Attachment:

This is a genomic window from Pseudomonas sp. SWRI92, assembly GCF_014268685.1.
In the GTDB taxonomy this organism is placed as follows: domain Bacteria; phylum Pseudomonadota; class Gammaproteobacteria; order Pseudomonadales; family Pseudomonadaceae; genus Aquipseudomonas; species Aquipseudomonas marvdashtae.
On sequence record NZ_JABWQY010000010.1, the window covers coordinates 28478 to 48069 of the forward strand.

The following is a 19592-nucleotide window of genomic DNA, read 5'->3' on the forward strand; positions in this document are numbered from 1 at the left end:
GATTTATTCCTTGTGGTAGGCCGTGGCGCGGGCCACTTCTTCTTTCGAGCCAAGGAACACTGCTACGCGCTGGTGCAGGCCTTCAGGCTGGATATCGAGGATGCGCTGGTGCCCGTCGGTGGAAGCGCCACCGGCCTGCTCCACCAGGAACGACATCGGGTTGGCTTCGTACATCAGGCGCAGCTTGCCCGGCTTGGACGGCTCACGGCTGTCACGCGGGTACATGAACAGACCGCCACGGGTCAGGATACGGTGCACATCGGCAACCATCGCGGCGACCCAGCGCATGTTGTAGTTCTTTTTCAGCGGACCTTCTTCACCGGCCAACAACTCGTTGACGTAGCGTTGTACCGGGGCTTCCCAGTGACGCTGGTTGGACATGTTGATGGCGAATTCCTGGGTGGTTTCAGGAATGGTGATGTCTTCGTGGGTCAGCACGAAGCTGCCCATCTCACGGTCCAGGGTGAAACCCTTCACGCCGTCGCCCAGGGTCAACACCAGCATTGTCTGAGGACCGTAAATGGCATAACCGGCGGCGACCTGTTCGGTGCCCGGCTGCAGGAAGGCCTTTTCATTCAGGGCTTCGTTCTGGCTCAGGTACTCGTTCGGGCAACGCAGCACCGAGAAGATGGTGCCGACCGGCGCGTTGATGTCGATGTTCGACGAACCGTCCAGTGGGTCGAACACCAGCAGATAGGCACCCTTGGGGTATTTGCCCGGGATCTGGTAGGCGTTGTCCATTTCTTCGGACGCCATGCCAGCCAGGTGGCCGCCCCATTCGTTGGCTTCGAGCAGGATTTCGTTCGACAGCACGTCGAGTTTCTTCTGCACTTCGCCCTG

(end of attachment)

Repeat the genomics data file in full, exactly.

This is a genomic window from Pseudomonas sp. SWRI92, assembly GCF_014268685.1.
In the GTDB taxonomy this organism is placed as follows: domain Bacteria; phylum Pseudomonadota; class Gammaproteobacteria; order Pseudomonadales; family Pseudomonadaceae; genus Aquipseudomonas; species Aquipseudomonas marvdashtae.
On sequence record NZ_JABWQY010000010.1, the window covers coordinates 28478 to 48069 of the forward strand.

The following is a 19592-nucleotide window of genomic DNA, read 5'->3' on the forward strand; positions in this document are numbered from 1 at the left end:
GATTTATTCCTTGTGGTAGGCCGTGGCGCGGGCCACTTCTTCTTTCGAGCCAAGGAACACTGCTACGCGCTGGTGCAGGCCTTCAGGCTGGATATCGAGGATGCGCTGGTGCCCGTCGGTGGAAGCGCCACCGGCCTGCTCCACCAGGAACGACATCGGGTTGGCTTCGTACATCAGGCGCAGCTTGCCCGGCTTGGACGGCTCACGGCTGTCACGCGGGTACATGAACAGACCGCCACGGGTCAGGATACGGTGCACATCGGCAACCATCGCGGCGACCCAGCGCATGTTGTAGTTCTTTTTCAGCGGACCTTCTTCACCGGCCAACAACTCGTTGACGTAGCGTTGTACCGGGGCTTCCCAGTGACGCTGGTTGGACATGTTGATGGCGAATTCCTGGGTGGTTTCAGGAATGGTGATGTCTTCGTGGGTCAGCACGAAGCTGCCCATCTCACGGTCCAGGGTGAAACCCTTCACGCCGTCGCCCAGGGTCAACACCAGCATTGTCTGAGGACCGTAAATGGCATAACCGGCGGCGACCTGTTCGGTGCCCGGCTGCAGGAAGGCCTTTTCATTCAGGGCTTCGTTCTGGCTCAGGTACTCGTTCGGGCAACGCAGCACCGAGAAGATGGTGCCGACCGGCGCGTTGATGTCGATGTTCGACGAACCGTCCAGTGGGTCGAACACCAGCAGATAGGCACCCTTGGGGTATTTGCCCGGGATCTGGTAGGCGTTGTCCATTTCTTCGGACGCCATGCCAGCCAGGTGGCCGCCCCATTCGTTGGCTTCGAGCAGGATTTCGTTCGACAGCACGTCGAGTTTCTTCTGCACTTCGCCCTG